Israel Lashes Out at Russia Over Lavrov’s Nazism Remarks
TEL AVIV, Israel — Israel on Monday lashed out at Russia over “unforgivable” comments by its foreign minister about Nazism and antisemitism — including claims that Adolf Hitler was Jewish. Israel, which summoned the Russian ambassador in response, said the remarks blamed Jews for their own murder in the Holocaust.
It was a steep decline in the ties between the two countries at a time when Israel has sought to stake out a cautious position between Russia and Ukraine and remain in Russia’s good stead for its security needs in the Middle East.
Asked in an interview with an Italian news channel about Russian claims that it invaded Ukraine to “denazify” the country, Sergey Lavrov said that Ukraine could still have Nazi elements even if some figures, including the country’s president, were Jewish.
“So when they say ‘How can Nazification exist if we’re Jewish?’ In my opinion, Hitler also had Jewish origins, so it doesn’t mean absolutely anything. For some time we have heard from the Jewish people that the biggest antisemites were Jewish,” he said, speaking to the station in Russian, dubbed over by an Italian translation.
In some of the harshest remarks since the start of the war in Ukraine, Israeli Foreign Minister Yair Lapid called Lavrov’s statement “unforgivable and scandalous and a horrible historical error.”
“The Jews did not murder themselves in the Holocaust,” said Lapid, the son of a Holocaust survivor. “The lowest level of racism against Jews is to blame Jews themselves for antisemitism.”
Later, Lapid said Israel makes “every effort” to have good relations with Russia. “But there’s a limit and this limit has been crossed this time. The government of Russia needs to apologize to us and to the Jewish people,” he said.
Prime Minister Naftali Bennett, who has been more measured in his criticism of Russia’s invasion, also condemned Lavrov’s comments.
“His words are untrue and their intentions are wrong,” he said. “Using the Holocaust of the Jewish people as a political tool must cease immediately.”
In Germany, government spokesman Steffen Hebstreit said the Russian government’s “propaganda” efforts weren’t worthy of comment, calling them “absurd.”
First Civilians Leave Mariupol Steel Plant
Video posted online Sunday by Ukrainian forces showed elderly women and mothers with small children climbing over a steep pile of rubble from the sprawling Azovstal steel mill and boarding a bus.
More than 100 civilians from the bombed-out plant were expected to arrive in Zaporizhzhia, about 140 miles northwest of Mariupol, on Monday, Ukrainian President Volodymyr Zelenskyy said.
“Today, for the first time in all the days of the war, this vitally needed green corridor has started working,” he said Sunday in a video message.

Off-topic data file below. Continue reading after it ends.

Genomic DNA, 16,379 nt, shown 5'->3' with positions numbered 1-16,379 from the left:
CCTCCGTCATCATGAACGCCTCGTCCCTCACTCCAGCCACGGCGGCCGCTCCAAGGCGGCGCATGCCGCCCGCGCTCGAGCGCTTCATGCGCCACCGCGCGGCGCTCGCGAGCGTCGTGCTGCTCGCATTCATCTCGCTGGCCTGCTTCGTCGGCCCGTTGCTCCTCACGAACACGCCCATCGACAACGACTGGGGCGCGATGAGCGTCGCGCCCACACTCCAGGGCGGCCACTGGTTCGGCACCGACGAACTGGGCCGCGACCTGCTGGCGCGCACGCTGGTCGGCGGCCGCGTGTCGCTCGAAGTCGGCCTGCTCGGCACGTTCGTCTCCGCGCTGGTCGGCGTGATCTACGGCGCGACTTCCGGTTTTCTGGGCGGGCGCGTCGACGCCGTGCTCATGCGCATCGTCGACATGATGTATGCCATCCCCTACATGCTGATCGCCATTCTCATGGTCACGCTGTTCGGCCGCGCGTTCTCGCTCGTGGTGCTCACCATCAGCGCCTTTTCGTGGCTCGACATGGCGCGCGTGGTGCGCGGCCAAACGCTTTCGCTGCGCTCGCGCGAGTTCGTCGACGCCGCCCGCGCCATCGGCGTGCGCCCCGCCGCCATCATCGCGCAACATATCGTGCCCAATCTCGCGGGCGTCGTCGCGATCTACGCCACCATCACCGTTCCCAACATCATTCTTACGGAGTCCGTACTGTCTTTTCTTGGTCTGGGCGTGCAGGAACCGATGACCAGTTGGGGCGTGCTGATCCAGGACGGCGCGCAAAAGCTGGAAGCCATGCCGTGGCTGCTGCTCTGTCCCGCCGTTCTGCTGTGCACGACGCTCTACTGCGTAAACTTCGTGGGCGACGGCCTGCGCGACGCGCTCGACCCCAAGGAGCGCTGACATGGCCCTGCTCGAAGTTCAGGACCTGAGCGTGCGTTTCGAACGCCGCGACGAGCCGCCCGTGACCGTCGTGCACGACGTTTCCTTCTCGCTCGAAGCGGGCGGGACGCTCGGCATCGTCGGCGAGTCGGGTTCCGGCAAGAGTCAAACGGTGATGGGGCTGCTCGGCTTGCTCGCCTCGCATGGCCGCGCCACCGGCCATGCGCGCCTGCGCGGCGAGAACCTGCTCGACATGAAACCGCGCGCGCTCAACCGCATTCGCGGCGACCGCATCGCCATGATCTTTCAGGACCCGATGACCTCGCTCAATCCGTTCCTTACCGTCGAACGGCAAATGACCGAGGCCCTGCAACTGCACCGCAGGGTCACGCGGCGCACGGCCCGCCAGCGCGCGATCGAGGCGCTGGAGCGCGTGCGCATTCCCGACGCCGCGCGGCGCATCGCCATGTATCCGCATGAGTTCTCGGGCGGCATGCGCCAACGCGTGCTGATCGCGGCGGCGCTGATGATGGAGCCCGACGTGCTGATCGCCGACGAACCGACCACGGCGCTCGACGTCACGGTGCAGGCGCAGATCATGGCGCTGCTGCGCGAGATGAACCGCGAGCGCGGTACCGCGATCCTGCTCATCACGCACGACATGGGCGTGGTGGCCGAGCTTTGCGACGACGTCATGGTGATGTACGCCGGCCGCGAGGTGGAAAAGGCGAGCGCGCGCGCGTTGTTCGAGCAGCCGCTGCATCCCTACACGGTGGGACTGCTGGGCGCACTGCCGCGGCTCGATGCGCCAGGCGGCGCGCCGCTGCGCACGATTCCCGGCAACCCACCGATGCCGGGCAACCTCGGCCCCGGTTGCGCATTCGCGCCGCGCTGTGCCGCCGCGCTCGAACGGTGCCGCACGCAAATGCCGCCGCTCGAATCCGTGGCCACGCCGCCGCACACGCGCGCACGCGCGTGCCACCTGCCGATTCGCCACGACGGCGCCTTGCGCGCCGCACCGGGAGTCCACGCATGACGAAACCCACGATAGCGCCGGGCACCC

However, at least some of the people evacuated from the plant on Sunday were apparently taken to a village controlled by Moscow-backed separatists. The Russian military said that some chose to stay in separatist areas, while dozens left for Ukrainian-held territory. The information could not be independently verified.
Key Developments in Russia-Ukraine War
— Evacuation of civilians from Ukrainian steel plant begins
— Israel angered by Lavrov’s remarks on Hitler and Nazism
— Pelosi, in surprise Kyiv trip, vows unbending US support
— Jill Biden to meet Ukrainian refugees in Romania, Slovakia
Poland Urges EU Sanctions on Russian Oil, Natural Gas
BRUSSELS — Poland urged its European Union partners on Monday to unite and impose sweeping sanctions on Russia’s oil and natural gas sectors over the war in Ukraine, and not to cave in to pressure to pay for their gas in Russian rubles.
EU ministers are meeting in Brussels to discuss their response to Russia’s decision last week to cut gas supplies to Bulgaria and Poland. Energy giant Gazprom says the two countries failed to pay their bills in April.
“We will call for immediate sanctions on Russian oil and gas. This is the next, and urgent, and absolute step,” Polish Climate and Environment Minister Anna Moskwa said. “We already have coal. Now it’s time for oil, and (the) second step is for gas. The best option is, take them all together.”
Russian energy giant Gazprom cut supplies to Bulgaria and Poland last week after President Vladimir Putin said that “unfriendly” countries must start paying for gas in rubles, Russia’s currency. Bulgaria and Poland have refused to do so, like most EU countries. More Gazprom bills are due May 20, and the bloc is wary that Russia might turn off more taps then.
The 27 nation EU imports around 40% of the gas it consumes from Russia. But some member countries, notably Hungary and Slovakia, are more heavily dependent on Russian supplies than others, and support for a gradual phasing in of an oil embargo is emerging.
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Zelenskyy: Ukrainians Taken to Russia Against Their Will
ATHENS, Greece — Ukrainian President Volodymyr Zelenskyy says that half a million Ukrainians have been “illegally taken to Russia, or other places, against their will.”
Speaking to Greek state TV ERT, Zelenskyy said the remaining civilians in the Azovstal factory in the city of Mariupol are afraid to board buses because they believe they will be taken to Russia.
The United Nations has begun evacuating civilians from the factory.
Zelenskyy said U.N. Secretary-General António Guterres assured him that those evacuated would end up in an area controlled by the government of Ukraine.
“We want to believe this,” the Ukrainian leader said.